Gates Says Bet On Yuan As IMF Calls Currency Fairly Valued

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from  Zero Hedge:

We’ve talked extensively about China’s currency conundrum which has put Beijing between a rock and a hard place as it seeks to combat rapidly decelerating economic growth (which, according to some estimates, is running as low as 3.8%). Facing rising capital outflows (totalling $300 billion over the past four quarters alone) on the one hand and falling exports on the other, there appears to be no ‘right’ answer, as devaluing the yuan to prop up exports risks throwing gasoline on the capital outflow fire, but failing to devalue in the face of a dramatic slowdown in the export-driven economy may ultimately prove to be completely untenable. This is all complicated by recent strength in the dollar and perpetual pressure on the euro and yen exerted by the potent one-two monetary insanity punch from the Draghi-Kuroda tag team. Meanwhile, China is keen to give the yuan a more prominent role in the global economy via the AIIB and Silk Road Fund and is also pushing for SDR inclusion by the end of the year.

Against this backdrop, the IMF is out suggesting that the currency — which, as we have noted on multiple occasions over the past several months, has appreciated to the tune of 14% on a REER basis in the last 12 or so months — is closing in on being fairly valued. Predictably, Washington does not agree. Here’s more from WSJ:

The International Monetary Fund is close to declaring China’s yuan fairly valued for the first time in more than a decade, a milestone in the country’s efforts to open its economy that would blunt U.S. criticism of Beijing’s currency policy.


The fund’s reassessment of the yuan—set to be made official in IMF reports on China’s economy due out in the coming months—follows years of IMF censure of Beijing’s management of the currency.


The IMF’s latest view undermines the Obama administration’s pressure on China over its management of the currency and could undercut congressional efforts to inject yuan concerns into pending trade legislation.


“It takes the rug out from under the feet of U.S. critics of Chinese currency policy,” saidEswar Prasad, a Cornell University economist and former China official at the IMF. “The U.S. relied to a significant extent on what was seen as the IMF’s objective assessment.”


The Obama administration disagrees with the IMF, maintaining a view that the yuan, also called renminbi, remains “significantly undervalued.”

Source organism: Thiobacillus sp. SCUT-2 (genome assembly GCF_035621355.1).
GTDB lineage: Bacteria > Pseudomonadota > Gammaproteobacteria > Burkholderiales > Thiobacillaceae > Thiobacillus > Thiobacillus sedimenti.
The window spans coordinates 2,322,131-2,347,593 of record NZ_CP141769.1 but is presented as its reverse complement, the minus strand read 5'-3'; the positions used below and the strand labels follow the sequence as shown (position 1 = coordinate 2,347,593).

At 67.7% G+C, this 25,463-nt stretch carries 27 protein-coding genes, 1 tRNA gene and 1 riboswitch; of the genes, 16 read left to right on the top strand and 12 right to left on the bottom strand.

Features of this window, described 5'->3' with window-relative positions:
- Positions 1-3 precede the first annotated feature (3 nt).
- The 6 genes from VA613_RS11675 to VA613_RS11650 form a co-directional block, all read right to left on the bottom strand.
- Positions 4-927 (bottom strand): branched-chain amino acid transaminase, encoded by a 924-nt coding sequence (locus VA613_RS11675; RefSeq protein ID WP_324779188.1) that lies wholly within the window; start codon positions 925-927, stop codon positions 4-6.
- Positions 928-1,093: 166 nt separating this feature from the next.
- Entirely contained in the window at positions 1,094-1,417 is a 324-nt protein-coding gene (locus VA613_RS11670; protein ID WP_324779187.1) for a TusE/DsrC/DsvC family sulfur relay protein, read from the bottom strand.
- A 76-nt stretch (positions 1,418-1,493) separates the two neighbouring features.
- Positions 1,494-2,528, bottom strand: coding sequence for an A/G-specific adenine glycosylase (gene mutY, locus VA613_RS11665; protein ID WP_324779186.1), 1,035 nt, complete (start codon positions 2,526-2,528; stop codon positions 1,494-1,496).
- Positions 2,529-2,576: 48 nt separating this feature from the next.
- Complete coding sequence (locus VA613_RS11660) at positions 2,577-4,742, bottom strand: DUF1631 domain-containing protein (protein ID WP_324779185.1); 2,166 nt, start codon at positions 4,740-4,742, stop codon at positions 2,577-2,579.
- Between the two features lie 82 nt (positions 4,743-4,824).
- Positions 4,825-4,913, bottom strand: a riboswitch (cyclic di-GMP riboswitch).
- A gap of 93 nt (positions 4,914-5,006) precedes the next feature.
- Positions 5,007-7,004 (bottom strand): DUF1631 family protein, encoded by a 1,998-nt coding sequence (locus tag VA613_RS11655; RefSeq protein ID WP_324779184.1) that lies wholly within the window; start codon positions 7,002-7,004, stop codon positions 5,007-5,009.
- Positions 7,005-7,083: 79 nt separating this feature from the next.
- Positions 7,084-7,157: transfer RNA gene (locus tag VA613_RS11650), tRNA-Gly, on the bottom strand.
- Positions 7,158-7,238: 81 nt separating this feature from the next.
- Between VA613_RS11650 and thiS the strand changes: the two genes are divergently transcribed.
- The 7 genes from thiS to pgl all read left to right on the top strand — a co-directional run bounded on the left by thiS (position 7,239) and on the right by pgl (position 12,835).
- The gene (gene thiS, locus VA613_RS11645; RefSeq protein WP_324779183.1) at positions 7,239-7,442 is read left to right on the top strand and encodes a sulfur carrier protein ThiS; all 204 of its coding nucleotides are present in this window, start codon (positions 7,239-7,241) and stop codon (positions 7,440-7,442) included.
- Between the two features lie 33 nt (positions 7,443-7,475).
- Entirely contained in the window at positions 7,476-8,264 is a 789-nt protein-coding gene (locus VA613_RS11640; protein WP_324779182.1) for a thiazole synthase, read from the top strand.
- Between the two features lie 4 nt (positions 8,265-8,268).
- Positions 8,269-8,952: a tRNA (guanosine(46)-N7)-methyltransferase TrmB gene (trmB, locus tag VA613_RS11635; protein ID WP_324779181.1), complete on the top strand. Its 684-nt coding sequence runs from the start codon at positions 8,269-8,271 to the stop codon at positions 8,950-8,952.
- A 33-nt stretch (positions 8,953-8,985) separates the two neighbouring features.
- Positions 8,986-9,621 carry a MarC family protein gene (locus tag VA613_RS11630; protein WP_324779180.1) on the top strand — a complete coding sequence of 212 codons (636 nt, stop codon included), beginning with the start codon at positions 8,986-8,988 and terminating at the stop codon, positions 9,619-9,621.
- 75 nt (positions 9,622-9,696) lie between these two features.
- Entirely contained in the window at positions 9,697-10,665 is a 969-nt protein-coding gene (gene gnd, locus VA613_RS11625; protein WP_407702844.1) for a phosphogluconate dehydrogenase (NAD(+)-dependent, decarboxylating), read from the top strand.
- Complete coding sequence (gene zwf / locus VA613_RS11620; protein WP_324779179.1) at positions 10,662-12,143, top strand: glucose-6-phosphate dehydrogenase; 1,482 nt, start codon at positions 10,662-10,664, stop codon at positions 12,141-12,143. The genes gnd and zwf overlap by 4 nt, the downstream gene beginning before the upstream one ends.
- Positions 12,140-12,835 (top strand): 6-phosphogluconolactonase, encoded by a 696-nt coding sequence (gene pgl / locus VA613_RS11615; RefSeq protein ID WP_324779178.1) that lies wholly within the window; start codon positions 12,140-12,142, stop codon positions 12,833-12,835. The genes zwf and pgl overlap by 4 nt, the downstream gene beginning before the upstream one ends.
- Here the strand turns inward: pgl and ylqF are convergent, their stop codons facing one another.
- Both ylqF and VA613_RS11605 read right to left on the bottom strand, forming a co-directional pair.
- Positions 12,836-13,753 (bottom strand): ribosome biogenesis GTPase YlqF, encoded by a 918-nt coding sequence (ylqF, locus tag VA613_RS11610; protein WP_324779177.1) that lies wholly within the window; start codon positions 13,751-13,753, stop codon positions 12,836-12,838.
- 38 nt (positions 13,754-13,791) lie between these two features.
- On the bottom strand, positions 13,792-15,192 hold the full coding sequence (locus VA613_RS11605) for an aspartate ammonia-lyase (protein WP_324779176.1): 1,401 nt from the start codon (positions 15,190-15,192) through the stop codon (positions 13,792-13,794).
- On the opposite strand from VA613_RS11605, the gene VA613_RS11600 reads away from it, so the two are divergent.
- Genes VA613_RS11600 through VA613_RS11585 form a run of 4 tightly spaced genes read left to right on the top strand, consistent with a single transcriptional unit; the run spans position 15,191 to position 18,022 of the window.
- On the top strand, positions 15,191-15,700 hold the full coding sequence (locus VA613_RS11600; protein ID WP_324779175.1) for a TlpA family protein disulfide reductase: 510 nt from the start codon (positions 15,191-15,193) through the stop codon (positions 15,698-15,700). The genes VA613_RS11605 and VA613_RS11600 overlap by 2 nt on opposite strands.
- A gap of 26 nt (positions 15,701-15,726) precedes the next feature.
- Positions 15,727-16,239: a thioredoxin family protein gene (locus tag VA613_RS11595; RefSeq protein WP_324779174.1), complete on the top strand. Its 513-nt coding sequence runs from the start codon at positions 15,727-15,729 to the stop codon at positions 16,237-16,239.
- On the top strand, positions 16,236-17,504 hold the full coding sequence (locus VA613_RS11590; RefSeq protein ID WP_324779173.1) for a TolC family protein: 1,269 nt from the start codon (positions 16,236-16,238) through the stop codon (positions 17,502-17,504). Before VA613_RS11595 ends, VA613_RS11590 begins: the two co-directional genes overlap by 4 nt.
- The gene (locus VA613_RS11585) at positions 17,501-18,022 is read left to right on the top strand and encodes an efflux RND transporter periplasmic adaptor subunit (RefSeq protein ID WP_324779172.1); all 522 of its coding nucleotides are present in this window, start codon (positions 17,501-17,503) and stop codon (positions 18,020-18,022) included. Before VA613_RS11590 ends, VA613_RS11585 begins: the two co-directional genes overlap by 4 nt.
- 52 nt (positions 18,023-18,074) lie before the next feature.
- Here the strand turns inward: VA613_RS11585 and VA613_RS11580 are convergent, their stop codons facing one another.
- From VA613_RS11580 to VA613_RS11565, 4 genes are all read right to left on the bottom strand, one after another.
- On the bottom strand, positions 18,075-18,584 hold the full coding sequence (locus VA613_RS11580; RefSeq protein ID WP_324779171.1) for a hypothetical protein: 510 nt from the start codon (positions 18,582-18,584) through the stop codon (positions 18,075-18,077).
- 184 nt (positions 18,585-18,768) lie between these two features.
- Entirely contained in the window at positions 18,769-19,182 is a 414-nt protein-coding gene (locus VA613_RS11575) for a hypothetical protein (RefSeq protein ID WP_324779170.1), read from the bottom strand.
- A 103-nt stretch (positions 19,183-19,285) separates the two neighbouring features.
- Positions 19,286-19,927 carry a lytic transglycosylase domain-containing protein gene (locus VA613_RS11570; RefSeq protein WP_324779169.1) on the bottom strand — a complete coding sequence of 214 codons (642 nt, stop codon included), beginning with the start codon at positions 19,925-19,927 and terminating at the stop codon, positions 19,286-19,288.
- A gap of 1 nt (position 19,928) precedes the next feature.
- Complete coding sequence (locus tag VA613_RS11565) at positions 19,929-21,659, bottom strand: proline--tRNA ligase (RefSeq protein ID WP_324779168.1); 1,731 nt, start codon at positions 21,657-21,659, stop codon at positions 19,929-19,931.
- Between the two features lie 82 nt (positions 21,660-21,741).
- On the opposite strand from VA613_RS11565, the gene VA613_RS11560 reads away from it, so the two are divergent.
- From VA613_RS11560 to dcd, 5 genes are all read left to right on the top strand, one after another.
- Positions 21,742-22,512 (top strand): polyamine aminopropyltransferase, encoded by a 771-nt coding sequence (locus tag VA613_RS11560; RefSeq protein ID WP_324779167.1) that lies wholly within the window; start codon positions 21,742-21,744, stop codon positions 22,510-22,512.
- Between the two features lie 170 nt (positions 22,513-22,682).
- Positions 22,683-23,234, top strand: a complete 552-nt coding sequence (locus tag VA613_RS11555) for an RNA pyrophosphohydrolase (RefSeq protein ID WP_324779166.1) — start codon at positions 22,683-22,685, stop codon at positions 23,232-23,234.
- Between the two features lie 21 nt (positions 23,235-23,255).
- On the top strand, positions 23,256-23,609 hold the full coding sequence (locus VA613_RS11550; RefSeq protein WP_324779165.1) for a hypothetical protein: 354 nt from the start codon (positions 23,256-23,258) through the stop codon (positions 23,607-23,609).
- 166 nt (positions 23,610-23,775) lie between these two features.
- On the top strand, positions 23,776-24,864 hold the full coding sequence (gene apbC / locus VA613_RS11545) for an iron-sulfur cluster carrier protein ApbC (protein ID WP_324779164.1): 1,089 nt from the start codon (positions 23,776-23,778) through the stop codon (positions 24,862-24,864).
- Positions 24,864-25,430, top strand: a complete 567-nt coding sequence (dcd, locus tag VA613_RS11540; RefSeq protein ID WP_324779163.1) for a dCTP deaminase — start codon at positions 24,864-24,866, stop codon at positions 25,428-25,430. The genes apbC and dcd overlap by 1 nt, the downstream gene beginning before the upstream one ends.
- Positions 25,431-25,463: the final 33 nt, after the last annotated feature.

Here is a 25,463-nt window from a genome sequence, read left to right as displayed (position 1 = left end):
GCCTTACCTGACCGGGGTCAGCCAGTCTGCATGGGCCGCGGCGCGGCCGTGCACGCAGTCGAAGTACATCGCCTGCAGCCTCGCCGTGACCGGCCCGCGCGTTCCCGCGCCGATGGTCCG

The shift at the IMF comes as Beijing is increasingly challenging the established global order. In recent months, China has won broad support for its new Asian Infrastructure Investment Bank, an entity that would rival the World Bank, the IMF’s sister institution. China is also pushing plans to create a modern “Silk Road” by better connecting its economy with those in the rest of Asia, the Middle East, Africa and Europe. Chinese officials have asked the IMF to include the yuan in the elite basket of currencies that comprise the fund’s emergency-lending reserves, a decision the fund will consider later this year.


The yuan is roughly pegged to the dollar, and as the U.S. currency has appreciated against most other major currencies, it has helped push up the value of the yuan. In nominal terms, the yuan’s appreciation has leveled off. But accounting for inflation, the value of the currency has risen by more than 10% in the past year alone.


As China’s economy cools, some economists don’t rule out Beijing depreciating the yuan again to help juice exports and prop up its expansion.



Here’s a bit of color from Barclays on what SDR inclusion means for Beijing in terms of flexibility to devalue…

On a fundamental basis, the case can be made that China’s “reluctant easing” should include a more significant move in the currency, but our view is that, ahead of the SDR review later this year, China will refrain from devaluing the CNY and even from moving USDCNY fixings notably higher. Such moves might not be welcomed by China’s major trade partners, who might be inclined to see it as currency manipulation. 

…and here’s a look at the yuan’s rising importance in global trade…

What the above underscores is that although Beijing faces some tough choices in terms of whether or not China will eventually be forced, by slumping economic growth, to devalue, the evidence continues to mount that the yuan will play an increasingly important role in the world economy going forward, an eventuality that try as it may, the US will not be able to head off by branding the country a “currency manipulator.”

And meanwhile…


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